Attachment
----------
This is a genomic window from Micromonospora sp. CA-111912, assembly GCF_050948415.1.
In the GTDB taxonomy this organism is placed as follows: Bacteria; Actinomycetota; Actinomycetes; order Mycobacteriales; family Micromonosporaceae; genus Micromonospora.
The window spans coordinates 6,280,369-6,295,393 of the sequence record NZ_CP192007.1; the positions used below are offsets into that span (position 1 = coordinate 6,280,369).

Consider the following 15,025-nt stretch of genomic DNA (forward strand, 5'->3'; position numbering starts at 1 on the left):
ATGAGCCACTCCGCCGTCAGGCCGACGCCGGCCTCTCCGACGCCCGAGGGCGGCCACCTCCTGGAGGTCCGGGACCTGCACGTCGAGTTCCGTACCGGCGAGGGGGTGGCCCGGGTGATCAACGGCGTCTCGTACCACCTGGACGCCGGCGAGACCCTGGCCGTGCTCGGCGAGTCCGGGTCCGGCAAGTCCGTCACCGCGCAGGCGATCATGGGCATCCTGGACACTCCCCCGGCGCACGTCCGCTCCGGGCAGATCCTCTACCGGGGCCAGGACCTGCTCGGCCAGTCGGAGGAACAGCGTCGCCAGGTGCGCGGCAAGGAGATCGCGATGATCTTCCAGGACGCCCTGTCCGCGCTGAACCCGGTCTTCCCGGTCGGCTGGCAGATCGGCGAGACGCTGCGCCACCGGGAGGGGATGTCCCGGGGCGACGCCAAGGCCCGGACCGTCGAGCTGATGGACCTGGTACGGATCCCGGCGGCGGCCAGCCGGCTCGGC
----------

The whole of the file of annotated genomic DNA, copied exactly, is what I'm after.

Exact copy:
This is a genomic window from Micromonospora sp. CA-111912, assembly GCF_050948415.1.
In the GTDB taxonomy this organism is placed as follows: Bacteria; Actinomycetota; Actinomycetes; order Mycobacteriales; family Micromonosporaceae; genus Micromonospora.
The window spans coordinates 6,280,369-6,295,393 of the sequence record NZ_CP192007.1; the positions used below are offsets into that span (position 1 = coordinate 6,280,369).

Consider the following 15,025-nt stretch of genomic DNA (forward strand, 5'->3'; position numbering starts at 1 on the left):
ATGAGCCACTCCGCCGTCAGGCCGACGCCGGCCTCTCCGACGCCCGAGGGCGGCCACCTCCTGGAGGTCCGGGACCTGCACGTCGAGTTCCGTACCGGCGAGGGGGTGGCCCGGGTGATCAACGGCGTCTCGTACCACCTGGACGCCGGCGAGACCCTGGCCGTGCTCGGCGAGTCCGGGTCCGGCAAGTCCGTCACCGCGCAGGCGATCATGGGCATCCTGGACACTCCCCCGGCGCACGTCCGCTCCGGGCAGATCCTCTACCGGGGCCAGGACCTGCTCGGCCAGTCGGAGGAACAGCGTCGCCAGGTGCGCGGCAAGGAGATCGCGATGATCTTCCAGGACGCCCTGTCCGCGCTGAACCCGGTCTTCCCGGTCGGCTGGCAGATCGGCGAGACGCTGCGCCACCGGGAGGGGATGTCCCGGGGCGACGCCAAGGCCCGGACCGTCGAGCTGATGGACCTGGTACGGATCCCGGCGGCGGCCAGCCGGCTCGGC